MANILA, Philippines — Typhoon Noru ripped through the northern Philippines on Monday, leaving five rescuers dead, causing flooding and power outages and forcing officials to suspend classes and government work in the capital and outlying provinces.
The most powerful typhoon to hit the country this year slammed into the coast of Burdeos city in Quezon province before nightfall on Sunday, then weakened as it spread overnight across the main Luzon region, where thousands of people were moved to emergency shelters. some forced, officials said.
Governor Daniel Fernando of Bulacan province, north of Manila, said five rescuers who used a boat to help residents trapped in the floodwaters were hit by a collapsed wall, then apparently drowned in the raging waters .
“They were living heroes helping to save the lives of our countrymen in the midst of this disaster,” Fernando told radio network DZMM. “This is really very sad.”
On Polillo Island in northeastern Quezon province, a man was injured after falling from the roof of his house, officials said.
A resident swims past strong waves as Typhoon Noru approaches the coastal district of Tondo in Manila, the Philippines, Sunday, Sept. 25, 2022.
More than 17,000 people have been moved to emergency shelters from high-risk communities prone to tides, floods and landslides in Quezon alone, officials said.
More than 3,000 people were evacuated to safety in Metro Manila, which was battered by strong winds and rain overnight. Classes and government work were suspended on Monday in the capital and outlying provinces as a precaution, although skies were sunny in the morning.
The entire northern provinces of Aurora and Nueva Ecija, which were hit by the typhoon, remained without power on Monday and repair crews are working to restore power, Energy Secretary Rafael Lotilla told President Ferdinand Marcos Jr. in a televised meeting that he convened to assess damage and coordinate disaster response.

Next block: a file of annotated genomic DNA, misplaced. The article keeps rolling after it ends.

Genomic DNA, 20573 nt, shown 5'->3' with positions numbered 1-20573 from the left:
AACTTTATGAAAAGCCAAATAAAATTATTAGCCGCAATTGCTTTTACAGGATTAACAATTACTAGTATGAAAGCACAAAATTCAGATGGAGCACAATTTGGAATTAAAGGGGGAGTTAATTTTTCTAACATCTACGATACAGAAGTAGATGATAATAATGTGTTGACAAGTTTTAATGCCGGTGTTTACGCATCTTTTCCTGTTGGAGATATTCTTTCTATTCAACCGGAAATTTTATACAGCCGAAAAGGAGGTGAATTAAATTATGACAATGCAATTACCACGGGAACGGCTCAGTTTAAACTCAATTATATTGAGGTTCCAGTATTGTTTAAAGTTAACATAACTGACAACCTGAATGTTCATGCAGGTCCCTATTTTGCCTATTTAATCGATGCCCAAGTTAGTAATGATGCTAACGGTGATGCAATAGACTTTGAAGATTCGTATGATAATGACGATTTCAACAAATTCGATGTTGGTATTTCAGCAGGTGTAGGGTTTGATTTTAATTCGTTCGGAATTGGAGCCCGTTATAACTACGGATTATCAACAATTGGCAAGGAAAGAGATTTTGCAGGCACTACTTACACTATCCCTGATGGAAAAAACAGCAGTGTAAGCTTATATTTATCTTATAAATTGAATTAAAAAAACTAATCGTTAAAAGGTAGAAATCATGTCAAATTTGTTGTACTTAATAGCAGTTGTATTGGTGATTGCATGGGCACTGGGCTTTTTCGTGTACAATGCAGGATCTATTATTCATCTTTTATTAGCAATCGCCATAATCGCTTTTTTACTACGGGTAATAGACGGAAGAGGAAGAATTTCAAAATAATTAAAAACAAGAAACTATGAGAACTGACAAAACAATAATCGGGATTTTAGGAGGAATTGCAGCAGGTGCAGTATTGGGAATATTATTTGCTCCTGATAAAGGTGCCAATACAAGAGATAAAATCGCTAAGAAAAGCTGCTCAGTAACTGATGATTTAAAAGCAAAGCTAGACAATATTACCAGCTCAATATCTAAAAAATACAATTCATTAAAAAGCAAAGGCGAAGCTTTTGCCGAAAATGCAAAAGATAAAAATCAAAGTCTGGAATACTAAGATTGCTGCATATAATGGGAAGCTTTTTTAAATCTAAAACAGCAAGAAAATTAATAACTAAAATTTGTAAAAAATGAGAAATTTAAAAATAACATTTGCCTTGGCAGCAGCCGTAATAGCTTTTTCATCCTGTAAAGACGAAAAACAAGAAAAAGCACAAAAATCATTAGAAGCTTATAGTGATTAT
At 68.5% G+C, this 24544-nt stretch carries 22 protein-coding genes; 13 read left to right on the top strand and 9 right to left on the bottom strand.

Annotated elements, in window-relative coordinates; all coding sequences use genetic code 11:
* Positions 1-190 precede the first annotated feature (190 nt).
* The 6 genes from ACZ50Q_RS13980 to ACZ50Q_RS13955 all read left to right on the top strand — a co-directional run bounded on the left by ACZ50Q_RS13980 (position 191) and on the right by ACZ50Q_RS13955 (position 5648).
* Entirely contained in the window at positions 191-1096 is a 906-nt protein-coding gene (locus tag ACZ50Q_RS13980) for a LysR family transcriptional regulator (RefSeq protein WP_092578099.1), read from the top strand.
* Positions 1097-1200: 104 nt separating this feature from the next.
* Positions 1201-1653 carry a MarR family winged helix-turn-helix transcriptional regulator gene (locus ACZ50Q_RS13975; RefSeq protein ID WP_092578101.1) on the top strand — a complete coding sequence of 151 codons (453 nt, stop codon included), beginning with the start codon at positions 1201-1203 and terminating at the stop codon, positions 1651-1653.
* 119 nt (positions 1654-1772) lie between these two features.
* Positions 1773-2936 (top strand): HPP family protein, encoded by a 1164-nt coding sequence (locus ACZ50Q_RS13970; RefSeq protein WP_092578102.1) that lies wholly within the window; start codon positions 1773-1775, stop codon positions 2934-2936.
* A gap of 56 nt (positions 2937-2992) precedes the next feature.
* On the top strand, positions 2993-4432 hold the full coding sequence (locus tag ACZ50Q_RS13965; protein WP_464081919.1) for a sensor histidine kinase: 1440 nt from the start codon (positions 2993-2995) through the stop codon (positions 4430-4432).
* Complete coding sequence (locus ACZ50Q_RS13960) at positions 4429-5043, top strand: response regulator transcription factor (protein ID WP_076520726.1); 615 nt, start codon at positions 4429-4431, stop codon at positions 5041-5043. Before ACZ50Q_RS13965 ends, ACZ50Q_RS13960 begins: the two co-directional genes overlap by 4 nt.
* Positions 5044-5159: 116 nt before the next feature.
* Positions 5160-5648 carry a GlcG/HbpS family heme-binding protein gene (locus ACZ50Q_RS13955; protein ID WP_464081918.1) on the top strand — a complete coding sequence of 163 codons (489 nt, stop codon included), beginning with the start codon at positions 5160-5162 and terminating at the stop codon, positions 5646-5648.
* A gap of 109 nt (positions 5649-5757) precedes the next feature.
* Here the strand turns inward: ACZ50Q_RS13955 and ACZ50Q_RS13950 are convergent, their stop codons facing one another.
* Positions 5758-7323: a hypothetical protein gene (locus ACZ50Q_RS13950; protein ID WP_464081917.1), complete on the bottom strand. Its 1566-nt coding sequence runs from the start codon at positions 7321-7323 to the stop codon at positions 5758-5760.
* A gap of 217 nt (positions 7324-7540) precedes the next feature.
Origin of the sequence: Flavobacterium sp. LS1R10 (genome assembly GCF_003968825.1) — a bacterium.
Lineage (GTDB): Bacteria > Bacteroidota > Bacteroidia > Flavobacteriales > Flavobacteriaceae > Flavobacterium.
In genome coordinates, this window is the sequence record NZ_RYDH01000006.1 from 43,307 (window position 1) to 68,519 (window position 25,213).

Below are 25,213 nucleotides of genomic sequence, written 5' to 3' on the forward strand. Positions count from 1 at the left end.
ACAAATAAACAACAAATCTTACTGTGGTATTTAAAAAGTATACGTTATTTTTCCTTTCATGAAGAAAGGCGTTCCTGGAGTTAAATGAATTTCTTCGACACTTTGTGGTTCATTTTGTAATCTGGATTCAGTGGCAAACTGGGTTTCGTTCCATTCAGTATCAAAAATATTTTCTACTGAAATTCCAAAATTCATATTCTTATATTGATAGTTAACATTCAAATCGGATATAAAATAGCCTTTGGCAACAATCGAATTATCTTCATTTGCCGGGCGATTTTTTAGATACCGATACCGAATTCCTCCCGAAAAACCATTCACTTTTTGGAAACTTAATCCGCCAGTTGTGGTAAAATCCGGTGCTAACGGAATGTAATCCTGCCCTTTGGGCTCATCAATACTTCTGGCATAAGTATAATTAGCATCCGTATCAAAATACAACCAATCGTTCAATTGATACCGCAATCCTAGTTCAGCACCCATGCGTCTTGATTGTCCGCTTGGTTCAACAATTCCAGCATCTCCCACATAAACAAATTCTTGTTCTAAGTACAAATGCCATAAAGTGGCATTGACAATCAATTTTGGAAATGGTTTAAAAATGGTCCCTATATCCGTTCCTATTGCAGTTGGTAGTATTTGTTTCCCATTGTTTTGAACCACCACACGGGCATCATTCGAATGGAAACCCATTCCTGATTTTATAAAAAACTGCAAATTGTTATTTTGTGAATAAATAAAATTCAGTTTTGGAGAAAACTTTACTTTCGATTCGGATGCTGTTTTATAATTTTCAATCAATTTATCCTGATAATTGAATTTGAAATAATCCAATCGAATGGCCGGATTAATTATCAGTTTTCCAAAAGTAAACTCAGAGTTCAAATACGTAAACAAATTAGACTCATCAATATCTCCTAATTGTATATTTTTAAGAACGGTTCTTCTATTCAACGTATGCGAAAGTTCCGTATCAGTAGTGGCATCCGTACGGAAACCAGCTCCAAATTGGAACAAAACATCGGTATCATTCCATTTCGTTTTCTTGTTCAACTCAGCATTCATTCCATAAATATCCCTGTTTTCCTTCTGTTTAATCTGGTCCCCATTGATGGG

Marcos Jr. praised officials for evacuating thousands of people to safety as a precaution before the typhoon hit, which prevented a large number of casualties despite Noru’s potentially catastrophic strength.
Noru underwent “explosive intensification” over the open Pacific Ocean before hitting the Philippines, Vicente Malano, who heads the country’s weather agency, told The Associated Press on Sunday.
From sustained winds of 85 kilometers per hour (53 mph) on Saturday, Noru was a super typhoon just 24 hours later with sustained winds of 195 kilometers (121 mph) and gusts of up to 240 km/h (149 mph ) at its peak late on Sunday.
By Monday morning, Noru had sustained winds of 140 km/h (87 mph) and gusts of 170 km/h (105 mph) and was moving westward in the South China Sea at 30 km/h (19 mph). h), according to the meteorological agency.
About 20 storms and typhoons hit the Philippines every year. The archipelago is also located in the “Pacific Ring of Fire,” a region along most of the Pacific coast where many volcanic eruptions and earthquakes occur, making the Southeast Asian nation one of the most disaster-prone countries in the world.
In 2013, Typhoon Haiyan, one of the world’s strongest tropical cyclones on record, left more than 7,300 people dead or missing, leveled entire villages, swept ships inland and displaced more than 5 million in the central Philippines — well south from Noru Road.
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